One Ball Short

Eighty degrees on the sixteenth of December felt amazing against our skin on Sunday. A couple of us forgot sunscreen, but we won’t be doing that again. Kathy’s shoulders could compete with fresh Strawberries for the brightest of reds. Winter white Michigan skin doesn’t fare well under the Kenyan sun for more than a few minutes at a time.

Late this afternoon we were invited to watch soccer practices of the local youth club. Arriving at the field, the junior team was practicing in what we in the States would call a pasture. It is made up of fifty percent dirt, forty percent grass and ten percent goat droppings. Fortunately the larger cow droppings were absent.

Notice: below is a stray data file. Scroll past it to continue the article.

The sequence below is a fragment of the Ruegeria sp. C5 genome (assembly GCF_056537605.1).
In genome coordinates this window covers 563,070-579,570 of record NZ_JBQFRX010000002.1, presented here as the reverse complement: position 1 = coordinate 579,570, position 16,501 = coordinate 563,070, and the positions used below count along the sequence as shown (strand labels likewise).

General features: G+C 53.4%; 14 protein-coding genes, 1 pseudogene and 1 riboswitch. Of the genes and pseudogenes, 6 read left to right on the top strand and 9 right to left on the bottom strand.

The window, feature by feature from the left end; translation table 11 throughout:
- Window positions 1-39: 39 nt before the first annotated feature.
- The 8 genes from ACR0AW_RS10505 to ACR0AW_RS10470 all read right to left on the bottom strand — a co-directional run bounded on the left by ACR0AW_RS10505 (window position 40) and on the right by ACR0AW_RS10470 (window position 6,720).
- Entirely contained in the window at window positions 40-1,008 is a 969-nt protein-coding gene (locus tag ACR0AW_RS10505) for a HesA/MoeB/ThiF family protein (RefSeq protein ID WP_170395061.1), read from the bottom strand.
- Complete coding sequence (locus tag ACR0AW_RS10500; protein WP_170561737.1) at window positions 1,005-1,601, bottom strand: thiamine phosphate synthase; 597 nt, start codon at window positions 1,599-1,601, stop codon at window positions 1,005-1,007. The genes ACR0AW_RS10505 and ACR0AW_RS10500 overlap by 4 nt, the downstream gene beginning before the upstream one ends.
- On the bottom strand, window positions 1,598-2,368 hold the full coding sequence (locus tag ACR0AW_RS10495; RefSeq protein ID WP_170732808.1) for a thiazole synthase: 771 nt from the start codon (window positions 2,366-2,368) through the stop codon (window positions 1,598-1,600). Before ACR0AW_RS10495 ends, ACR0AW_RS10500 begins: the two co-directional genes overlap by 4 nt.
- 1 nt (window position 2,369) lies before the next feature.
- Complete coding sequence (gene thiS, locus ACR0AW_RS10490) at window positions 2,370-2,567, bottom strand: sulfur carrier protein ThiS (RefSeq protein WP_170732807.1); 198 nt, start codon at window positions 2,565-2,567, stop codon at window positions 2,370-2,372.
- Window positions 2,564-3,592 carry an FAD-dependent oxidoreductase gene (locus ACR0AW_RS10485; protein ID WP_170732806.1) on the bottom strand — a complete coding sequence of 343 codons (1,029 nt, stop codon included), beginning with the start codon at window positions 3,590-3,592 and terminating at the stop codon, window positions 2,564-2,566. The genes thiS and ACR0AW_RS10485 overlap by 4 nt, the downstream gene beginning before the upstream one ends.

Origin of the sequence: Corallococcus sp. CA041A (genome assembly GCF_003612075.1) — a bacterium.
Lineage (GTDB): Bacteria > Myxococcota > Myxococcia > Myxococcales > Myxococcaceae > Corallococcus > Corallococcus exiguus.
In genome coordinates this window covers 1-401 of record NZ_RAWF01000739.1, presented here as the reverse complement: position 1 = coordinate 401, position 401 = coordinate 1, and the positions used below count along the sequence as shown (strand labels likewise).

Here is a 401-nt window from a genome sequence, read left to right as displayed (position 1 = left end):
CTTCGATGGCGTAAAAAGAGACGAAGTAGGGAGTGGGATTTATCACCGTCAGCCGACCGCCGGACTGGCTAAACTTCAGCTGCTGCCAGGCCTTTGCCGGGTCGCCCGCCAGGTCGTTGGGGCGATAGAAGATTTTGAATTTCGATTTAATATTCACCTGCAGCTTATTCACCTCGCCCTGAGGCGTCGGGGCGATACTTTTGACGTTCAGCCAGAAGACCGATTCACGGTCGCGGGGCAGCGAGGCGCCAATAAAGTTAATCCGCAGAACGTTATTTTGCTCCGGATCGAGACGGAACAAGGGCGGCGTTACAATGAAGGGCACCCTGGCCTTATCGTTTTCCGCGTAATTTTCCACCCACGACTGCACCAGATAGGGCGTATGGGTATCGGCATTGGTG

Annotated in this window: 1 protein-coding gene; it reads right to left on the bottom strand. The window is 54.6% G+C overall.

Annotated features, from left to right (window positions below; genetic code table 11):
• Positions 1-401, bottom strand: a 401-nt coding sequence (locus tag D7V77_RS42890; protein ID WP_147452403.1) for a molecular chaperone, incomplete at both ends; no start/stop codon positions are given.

As we watched the practice, the senior team arrived for their practice, but now there was a dilemma. There was one ball and two teams who wanted to practice. This was one of those moments when we realize so much is different here in Africa. Back in the States my kids go to their soccer practices with their own ball; then their coaches most often have a bag of team balls slung over their shoulder when arriving at practice.

This is not to suggest judgment one way or the other; it is simply the reality that scarcity is the norm here and abundance is celebrated.

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